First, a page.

Everybody Loves Giant Bubbles

Today was an amazing start to our school year. 140 students and their art teachers activated the space in front of the upper school for the entire day. We tried new techniques, met new students and had a great time. Why bubbles? Why not?

Galileo Galilei’s famous declaration, “Nature’s great book is written in mathematical symbols”, suggests that the key to unlocking nature’s secrets lies in the underlying science. Quantifying the geometric parameters behind nature’s patterns often provides the critical step in discovering the ‘how’ and ‘why’ of their formation. Intriguingly, it might also serve as the springboard for explaining their aesthetic value.

Similarly, we might be drawn to nature’s patterns because they are a direct manifestation of the natural laws that dictate our lives. In this way, art and science become inevitably intertwined in our appreciation of nature’s forms.

And really, it’s just fun to play and imagine on the first day of a fresh school year.

Here’s our recipe. We used 12 gallons today.

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Imitation Drawing, KAMAL

For my one hundred project, I chose to work with two materials; both wire and cable ties. I had a hard time deciding what to do, since my original material was nails. Finally, I decided to recreate a doodle I made on my way to Florida in one of my notebooks.

I started by building a frame/outline out of wire. This was the most painful thing EVER. I was really impressed with how it turned out because it really resembled the doodle. I bent the little wire segments in the piece outward to create more of a three-dimensional effect. After completing the frame out of wire, I built a stand for the piece but decided I didn’t like it in the end. Having completed my frame completely, I started placing cable ties on my piece; that was my one hundred component. I strategically placed the cable ties in each section so that there would be a consecutive black-white pattern in each row.  Once I saw that the cable ties were filling up most of the space, I decided to experiment and leave a few hanging below, just straight.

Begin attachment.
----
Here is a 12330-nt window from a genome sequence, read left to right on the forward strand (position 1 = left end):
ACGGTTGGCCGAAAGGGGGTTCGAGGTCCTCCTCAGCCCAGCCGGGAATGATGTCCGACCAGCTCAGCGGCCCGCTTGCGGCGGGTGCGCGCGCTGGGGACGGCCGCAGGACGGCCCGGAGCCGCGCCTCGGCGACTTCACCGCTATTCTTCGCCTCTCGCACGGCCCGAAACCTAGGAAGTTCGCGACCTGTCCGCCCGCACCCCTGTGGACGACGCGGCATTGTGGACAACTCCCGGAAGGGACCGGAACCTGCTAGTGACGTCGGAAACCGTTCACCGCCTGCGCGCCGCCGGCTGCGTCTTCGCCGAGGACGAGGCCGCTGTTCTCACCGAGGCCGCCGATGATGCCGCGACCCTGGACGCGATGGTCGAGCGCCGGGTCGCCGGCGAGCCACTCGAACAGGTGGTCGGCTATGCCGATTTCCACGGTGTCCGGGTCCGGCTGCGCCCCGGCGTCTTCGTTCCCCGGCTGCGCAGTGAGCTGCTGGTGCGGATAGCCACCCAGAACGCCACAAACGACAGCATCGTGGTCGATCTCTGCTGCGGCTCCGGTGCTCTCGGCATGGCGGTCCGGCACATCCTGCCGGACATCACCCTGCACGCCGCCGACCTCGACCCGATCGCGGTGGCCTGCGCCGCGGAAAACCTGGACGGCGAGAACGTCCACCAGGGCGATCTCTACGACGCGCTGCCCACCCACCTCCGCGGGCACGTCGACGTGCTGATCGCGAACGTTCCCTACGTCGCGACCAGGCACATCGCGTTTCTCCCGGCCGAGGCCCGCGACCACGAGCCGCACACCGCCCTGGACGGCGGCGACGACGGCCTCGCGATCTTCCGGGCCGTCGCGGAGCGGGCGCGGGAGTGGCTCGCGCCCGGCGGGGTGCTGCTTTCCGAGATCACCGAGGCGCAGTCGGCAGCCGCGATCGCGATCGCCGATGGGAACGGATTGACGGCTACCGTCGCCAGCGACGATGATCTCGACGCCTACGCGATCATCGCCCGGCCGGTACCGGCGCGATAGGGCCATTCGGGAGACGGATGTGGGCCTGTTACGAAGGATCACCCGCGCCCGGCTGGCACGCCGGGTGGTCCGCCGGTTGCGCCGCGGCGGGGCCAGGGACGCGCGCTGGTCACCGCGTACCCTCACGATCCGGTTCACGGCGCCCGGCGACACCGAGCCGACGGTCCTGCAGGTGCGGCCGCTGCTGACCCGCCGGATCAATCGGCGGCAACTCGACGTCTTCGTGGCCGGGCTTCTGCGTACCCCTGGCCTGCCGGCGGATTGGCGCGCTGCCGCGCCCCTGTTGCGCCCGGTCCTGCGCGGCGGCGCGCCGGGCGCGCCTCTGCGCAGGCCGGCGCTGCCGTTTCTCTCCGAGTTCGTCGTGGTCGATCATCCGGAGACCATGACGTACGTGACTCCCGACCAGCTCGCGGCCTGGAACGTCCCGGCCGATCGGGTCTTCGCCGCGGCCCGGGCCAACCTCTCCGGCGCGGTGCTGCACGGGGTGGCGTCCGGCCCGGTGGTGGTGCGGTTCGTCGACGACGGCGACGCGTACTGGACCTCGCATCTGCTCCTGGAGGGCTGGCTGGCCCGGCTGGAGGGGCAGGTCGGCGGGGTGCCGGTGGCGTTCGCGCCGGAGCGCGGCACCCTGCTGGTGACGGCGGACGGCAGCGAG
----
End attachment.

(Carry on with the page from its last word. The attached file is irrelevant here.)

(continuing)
Overall, I would totally work with wire again. The final product wasn’t what I expected aesthetic wise, but I still like the look. I think it’s a really cool abstract(ish) interpretation of a doodle. I would actually even hang it in my own room.

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Alexis & Alessandra’s Favorite Sculptures

We admire The David because the marble really compliments his body. We also like this sculpture because it’s a classic. We liked the second sculpture, The Kiss, because it’s full of passion and emotion. We also liked it because it may seem simple, yet it is full of details if you really examine it. Our last piece of a large head, is a modern piece from the streets of Paris. We liked this piece because it’s very abstract and interactive. It’s also unlike any other sculpture which makes it unique. Alexis took this picture.